What’s more:

The Bill has 12 Missions covering a breadth of National development criteria. One in particular sits at the heart of our own mission withing JGF Electrical and reads:

“6. By 2030, the number of people successfully completing high-quality skills training will have significantly increased in every area of the UK. In England, this will lead to 200,000 more people successfully completing high-quality skills training annually, driven by 80,000 more people completing courses in the lowest skilled areas.”

We are hoping we can use this mindset to build on our existing Apprenticeship Programme and to help other local Trades and the colleges in Kent and beyond to present closer relations for Apprentices, businesses and Britain to benefit long term.

We can’t keep up with BAE Systems who recently announced plans to recruit almost 1,700 apprentices and graduates this year – a record number, but we can, are, and will continue to do our bit.

[See our recent article / blog – The Knowledge Gap – for more on our Apprenticeships agenda.]

Categories Apprenticeships

Electrical Apprenticeships – ‘The Knowledge Gap’

My own career as an Electrical Engineer was set at an early age, as the ‘About Us’ page and the recent ‘Every Business Tells a Story’ blog reveals.

As a youngster, I would have Sunday dinner with my grandparents, Gran was a great cook – amazing roasties! Then, Grandad and I would go down to the garage, which was his workshop. There, he would teach me how to make basic circuit boards. The flashing lights and technical applications became second nature to me, even from this young age.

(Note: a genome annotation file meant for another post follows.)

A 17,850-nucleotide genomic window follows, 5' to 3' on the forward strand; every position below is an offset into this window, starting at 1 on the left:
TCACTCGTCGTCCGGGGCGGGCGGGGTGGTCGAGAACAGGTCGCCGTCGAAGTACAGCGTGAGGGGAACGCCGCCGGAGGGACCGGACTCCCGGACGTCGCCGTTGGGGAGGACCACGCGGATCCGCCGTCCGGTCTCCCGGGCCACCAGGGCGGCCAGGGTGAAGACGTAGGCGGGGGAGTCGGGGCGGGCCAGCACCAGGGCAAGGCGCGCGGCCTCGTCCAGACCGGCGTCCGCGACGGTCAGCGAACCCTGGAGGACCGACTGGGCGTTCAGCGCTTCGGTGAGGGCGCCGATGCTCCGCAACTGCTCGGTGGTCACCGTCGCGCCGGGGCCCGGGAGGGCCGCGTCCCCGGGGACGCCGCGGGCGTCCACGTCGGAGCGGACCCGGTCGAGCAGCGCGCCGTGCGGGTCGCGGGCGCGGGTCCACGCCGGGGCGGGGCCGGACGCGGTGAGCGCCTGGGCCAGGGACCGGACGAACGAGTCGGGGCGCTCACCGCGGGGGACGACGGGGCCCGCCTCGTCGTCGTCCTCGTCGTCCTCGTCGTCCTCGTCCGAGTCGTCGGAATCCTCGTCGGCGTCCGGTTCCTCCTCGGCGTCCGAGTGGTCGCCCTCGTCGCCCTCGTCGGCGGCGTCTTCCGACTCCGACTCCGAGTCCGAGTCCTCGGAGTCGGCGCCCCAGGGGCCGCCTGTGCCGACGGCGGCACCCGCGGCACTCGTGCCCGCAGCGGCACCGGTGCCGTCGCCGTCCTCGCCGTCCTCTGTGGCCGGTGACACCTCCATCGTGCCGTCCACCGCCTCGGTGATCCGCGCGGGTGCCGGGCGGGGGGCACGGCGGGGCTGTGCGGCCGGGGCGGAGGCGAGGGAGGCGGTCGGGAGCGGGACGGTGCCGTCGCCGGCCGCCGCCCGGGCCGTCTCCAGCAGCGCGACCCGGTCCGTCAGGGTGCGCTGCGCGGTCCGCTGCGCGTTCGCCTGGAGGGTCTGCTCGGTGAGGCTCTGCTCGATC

My own professional career began with a 4-year apprenticeship with Building & Mechanical Services.

For those considering a career as an Electrician, who have not had the inspiration and family guidance as I have, the best way to learn is through an apprenticeship. Apprentices work – and earn – full-time for an electrical contractor, plus, take classroom training one day a week.

Three of the apprentices currently enjoying the start of their careers at JGF are Drew, Harry and Harvey. They are in their 3rd, 2nd and 1st years respectively, working 4 days, and in college 1 day a week.

The Knowledge Gap.

We refer to it as ‘The Knowledge Gap’ because what’s being taught at college seems out of date with the technical and social skills needed ‘on the job’.